Benefit of clergy may not be had for stabbing a person who has no weapon drawn, if he dies within six months.

Pleadings had to be in writing and oral testimony was given by sworn witnesses. Case decisions are in books compiled by various reporters who sit in on court hearings rather than in year books.

In the common law, trespass has given rise to the offshoot branch of "ejectment", which becomes the common means of recovering possession of land, no matter what kind of title the claimant asserts. Trespass on the case has given rise to the offshoot branch of "trover" [finding another's goods and converting them to one's own use]. Trover gradually supplants detinue, in which there is compurgation.

In the common law courts, the action of assumpsit for enforcing certain promises is used more than the action of debt in those cases where there is a debt based on an agreement. The essential nature of "consideration" in contract is evolving from the procedural requirements for the action of assumpsit. Consideration may consist in mutual promises, a precedent debt, or a detriment incurred by one who has simultaneously received a promise related to the detrimental action. Consideration must be something, an act, or forbearance of an act that is of value. For instance, forbearance to sue a worthless claim is not consideration.

The abstract concept of contract as an agreement between two parties which is supported by consideration is developing as the number of various agreements that are court enforceable expands. For instance the word "consideration" is used in Hayward's Case in 1595 in the Court of Wards on the construction of a deed. Sir Rowland Hayward was seised in fee of the Doddington manor and other lands and tenements, whereof part was in demesne, part in lease for years with rents reserved, and part in copyhold, by indenture, "in consideration of a certain sum of money" paid to him by Richard Warren and others, to whom he demised, granted, bargained and sold the said manor, lands and tenements, and the reversions and remainders of them, with all the rents reserved upon any demise, to have and to hold to them and their assigns, presently after the decease of Sir Rowland, for the term of 17 years. It was held that the grantees could elect to take by bargain and sale or by demise, each of which had different consequences.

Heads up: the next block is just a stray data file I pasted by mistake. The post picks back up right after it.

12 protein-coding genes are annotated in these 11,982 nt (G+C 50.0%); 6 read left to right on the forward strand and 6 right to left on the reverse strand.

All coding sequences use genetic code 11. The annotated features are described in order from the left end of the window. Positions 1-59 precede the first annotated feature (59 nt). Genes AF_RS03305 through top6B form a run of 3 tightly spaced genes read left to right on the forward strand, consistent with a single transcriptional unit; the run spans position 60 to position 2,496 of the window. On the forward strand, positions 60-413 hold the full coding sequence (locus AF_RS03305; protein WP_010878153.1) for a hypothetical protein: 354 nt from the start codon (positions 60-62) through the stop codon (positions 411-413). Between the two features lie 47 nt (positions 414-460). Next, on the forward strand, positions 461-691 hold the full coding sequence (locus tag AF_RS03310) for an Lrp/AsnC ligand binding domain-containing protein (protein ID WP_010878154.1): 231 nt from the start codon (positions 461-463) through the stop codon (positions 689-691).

In another case, A delivered 400s. to B to the use of C, a woman, to be delivered to her on the day of her marriage. Before this day, A countermanded it, and called home the money. It was held in the Chancery Court that C could not recover because "there is no consideration why she should have it".

In a case concerning a deed, A sold land to B for 400s., with confidence, that it would be to the use of A. This bargain "hath a consideration in itself … and such a consideration is an indenture of bargain and sale". It was held that the transaction was not examinable except for fraud and that A was therefore estopped.